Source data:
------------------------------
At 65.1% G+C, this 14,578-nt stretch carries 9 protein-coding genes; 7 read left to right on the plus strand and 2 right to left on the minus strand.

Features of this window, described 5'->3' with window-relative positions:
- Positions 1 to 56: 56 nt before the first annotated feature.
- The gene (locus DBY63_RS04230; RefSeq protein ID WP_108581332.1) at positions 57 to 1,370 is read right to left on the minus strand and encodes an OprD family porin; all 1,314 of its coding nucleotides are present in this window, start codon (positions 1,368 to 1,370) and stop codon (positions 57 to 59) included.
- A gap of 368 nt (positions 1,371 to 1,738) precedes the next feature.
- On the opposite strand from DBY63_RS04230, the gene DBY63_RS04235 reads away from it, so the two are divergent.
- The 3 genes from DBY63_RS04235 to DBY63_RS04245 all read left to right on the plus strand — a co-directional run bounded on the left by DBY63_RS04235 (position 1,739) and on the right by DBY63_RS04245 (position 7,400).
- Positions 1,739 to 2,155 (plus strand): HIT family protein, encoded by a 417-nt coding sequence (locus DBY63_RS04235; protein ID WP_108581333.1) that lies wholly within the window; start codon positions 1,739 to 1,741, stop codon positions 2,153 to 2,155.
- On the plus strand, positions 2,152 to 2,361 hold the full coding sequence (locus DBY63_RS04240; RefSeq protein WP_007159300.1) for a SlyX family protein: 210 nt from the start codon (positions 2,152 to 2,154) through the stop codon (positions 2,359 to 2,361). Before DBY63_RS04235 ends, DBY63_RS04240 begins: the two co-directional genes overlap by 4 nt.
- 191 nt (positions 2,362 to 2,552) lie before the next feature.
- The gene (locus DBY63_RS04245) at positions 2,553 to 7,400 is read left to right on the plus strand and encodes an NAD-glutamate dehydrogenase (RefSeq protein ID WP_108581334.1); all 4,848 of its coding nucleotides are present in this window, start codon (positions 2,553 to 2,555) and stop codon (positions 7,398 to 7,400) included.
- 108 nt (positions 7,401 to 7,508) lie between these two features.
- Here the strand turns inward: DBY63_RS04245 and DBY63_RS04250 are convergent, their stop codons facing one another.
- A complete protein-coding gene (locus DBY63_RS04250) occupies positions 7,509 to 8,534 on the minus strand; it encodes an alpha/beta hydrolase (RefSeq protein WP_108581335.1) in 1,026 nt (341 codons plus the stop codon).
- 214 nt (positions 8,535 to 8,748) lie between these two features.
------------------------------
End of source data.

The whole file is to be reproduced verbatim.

At 65.1% G+C, this 14,578-nt stretch carries 9 protein-coding genes; 7 read left to right on the plus strand and 2 right to left on the minus strand.

Features of this window, described 5'->3' with window-relative positions:
- Positions 1 to 56: 56 nt before the first annotated feature.
- The gene (locus DBY63_RS04230; RefSeq protein ID WP_108581332.1) at positions 57 to 1,370 is read right to left on the minus strand and encodes an OprD family porin; all 1,314 of its coding nucleotides are present in this window, start codon (positions 1,368 to 1,370) and stop codon (positions 57 to 59) included.
- A gap of 368 nt (positions 1,371 to 1,738) precedes the next feature.
- On the opposite strand from DBY63_RS04230, the gene DBY63_RS04235 reads away from it, so the two are divergent.
- The 3 genes from DBY63_RS04235 to DBY63_RS04245 all read left to right on the plus strand — a co-directional run bounded on the left by DBY63_RS04235 (position 1,739) and on the right by DBY63_RS04245 (position 7,400).
- Positions 1,739 to 2,155 (plus strand): HIT family protein, encoded by a 417-nt coding sequence (locus DBY63_RS04235; protein ID WP_108581333.1) that lies wholly within the window; start codon positions 1,739 to 1,741, stop codon positions 2,153 to 2,155.
- On the plus strand, positions 2,152 to 2,361 hold the full coding sequence (locus DBY63_RS04240; RefSeq protein WP_007159300.1) for a SlyX family protein: 210 nt from the start codon (positions 2,152 to 2,154) through the stop codon (positions 2,359 to 2,361). Before DBY63_RS04235 ends, DBY63_RS04240 begins: the two co-directional genes overlap by 4 nt.
- 191 nt (positions 2,362 to 2,552) lie before the next feature.
- The gene (locus DBY63_RS04245) at positions 2,553 to 7,400 is read left to right on the plus strand and encodes an NAD-glutamate dehydrogenase (RefSeq protein ID WP_108581334.1); all 4,848 of its coding nucleotides are present in this window, start codon (positions 2,553 to 2,555) and stop codon (positions 7,398 to 7,400) included.
- 108 nt (positions 7,401 to 7,508) lie between these two features.
- Here the strand turns inward: DBY63_RS04245 and DBY63_RS04250 are convergent, their stop codons facing one another.
- A complete protein-coding gene (locus DBY63_RS04250) occupies positions 7,509 to 8,534 on the minus strand; it encodes an alpha/beta hydrolase (RefSeq protein WP_108581335.1) in 1,026 nt (341 codons plus the stop codon).
- 214 nt (positions 8,535 to 8,748) lie between these two features.